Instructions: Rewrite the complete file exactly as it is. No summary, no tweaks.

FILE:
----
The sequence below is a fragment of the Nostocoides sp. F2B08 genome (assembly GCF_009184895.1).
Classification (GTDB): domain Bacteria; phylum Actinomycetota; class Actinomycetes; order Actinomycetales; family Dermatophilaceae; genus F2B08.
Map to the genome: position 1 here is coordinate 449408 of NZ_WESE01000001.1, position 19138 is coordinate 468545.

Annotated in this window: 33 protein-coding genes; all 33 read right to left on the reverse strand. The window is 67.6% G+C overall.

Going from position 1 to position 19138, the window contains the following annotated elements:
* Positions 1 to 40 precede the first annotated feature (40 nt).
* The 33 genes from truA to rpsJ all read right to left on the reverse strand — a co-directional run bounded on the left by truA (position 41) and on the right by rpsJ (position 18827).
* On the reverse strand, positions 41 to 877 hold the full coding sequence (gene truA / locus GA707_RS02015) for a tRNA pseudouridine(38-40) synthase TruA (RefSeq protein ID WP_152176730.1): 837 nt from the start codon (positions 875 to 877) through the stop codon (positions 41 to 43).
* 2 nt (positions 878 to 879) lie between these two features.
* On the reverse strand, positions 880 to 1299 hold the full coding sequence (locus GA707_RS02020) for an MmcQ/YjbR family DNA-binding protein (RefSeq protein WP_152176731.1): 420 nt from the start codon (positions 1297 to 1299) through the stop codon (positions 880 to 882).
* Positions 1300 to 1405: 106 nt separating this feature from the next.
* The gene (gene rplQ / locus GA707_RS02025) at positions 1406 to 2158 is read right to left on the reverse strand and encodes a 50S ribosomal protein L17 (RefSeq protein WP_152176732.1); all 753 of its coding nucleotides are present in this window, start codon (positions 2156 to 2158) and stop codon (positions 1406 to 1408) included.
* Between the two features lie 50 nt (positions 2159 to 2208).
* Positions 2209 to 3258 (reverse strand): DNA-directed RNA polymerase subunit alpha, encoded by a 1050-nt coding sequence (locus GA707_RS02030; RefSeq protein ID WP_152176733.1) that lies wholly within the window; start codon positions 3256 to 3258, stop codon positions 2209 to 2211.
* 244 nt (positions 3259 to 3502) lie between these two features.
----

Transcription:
The sequence below is a fragment of the Nostocoides sp. F2B08 genome (assembly GCF_009184895.1).
Classification (GTDB): domain Bacteria; phylum Actinomycetota; class Actinomycetes; order Actinomycetales; family Dermatophilaceae; genus F2B08.
Map to the genome: position 1 here is coordinate 449408 of NZ_WESE01000001.1, position 19138 is coordinate 468545.

Annotated in this window: 33 protein-coding genes; all 33 read right to left on the reverse strand. The window is 67.6% G+C overall.

Going from position 1 to position 19138, the window contains the following annotated elements:
* Positions 1 to 40 precede the first annotated feature (40 nt).
* The 33 genes from truA to rpsJ all read right to left on the reverse strand — a co-directional run bounded on the left by truA (position 41) and on the right by rpsJ (position 18827).
* On the reverse strand, positions 41 to 877 hold the full coding sequence (gene truA / locus GA707_RS02015) for a tRNA pseudouridine(38-40) synthase TruA (RefSeq protein ID WP_152176730.1): 837 nt from the start codon (positions 875 to 877) through the stop codon (positions 41 to 43).
* 2 nt (positions 878 to 879) lie between these two features.
* On the reverse strand, positions 880 to 1299 hold the full coding sequence (locus GA707_RS02020) for an MmcQ/YjbR family DNA-binding protein (RefSeq protein WP_152176731.1): 420 nt from the start codon (positions 1297 to 1299) through the stop codon (positions 880 to 882).
* Positions 1300 to 1405: 106 nt separating this feature from the next.
* The gene (gene rplQ / locus GA707_RS02025) at positions 1406 to 2158 is read right to left on the reverse strand and encodes a 50S ribosomal protein L17 (RefSeq protein WP_152176732.1); all 753 of its coding nucleotides are present in this window, start codon (positions 2156 to 2158) and stop codon (positions 1406 to 1408) included.
* Between the two features lie 50 nt (positions 2159 to 2208).
* Positions 2209 to 3258 (reverse strand): DNA-directed RNA polymerase subunit alpha, encoded by a 1050-nt coding sequence (locus GA707_RS02030; RefSeq protein ID WP_152176733.1) that lies wholly within the window; start codon positions 3256 to 3258, stop codon positions 2209 to 2211.
* 244 nt (positions 3259 to 3502) lie between these two features.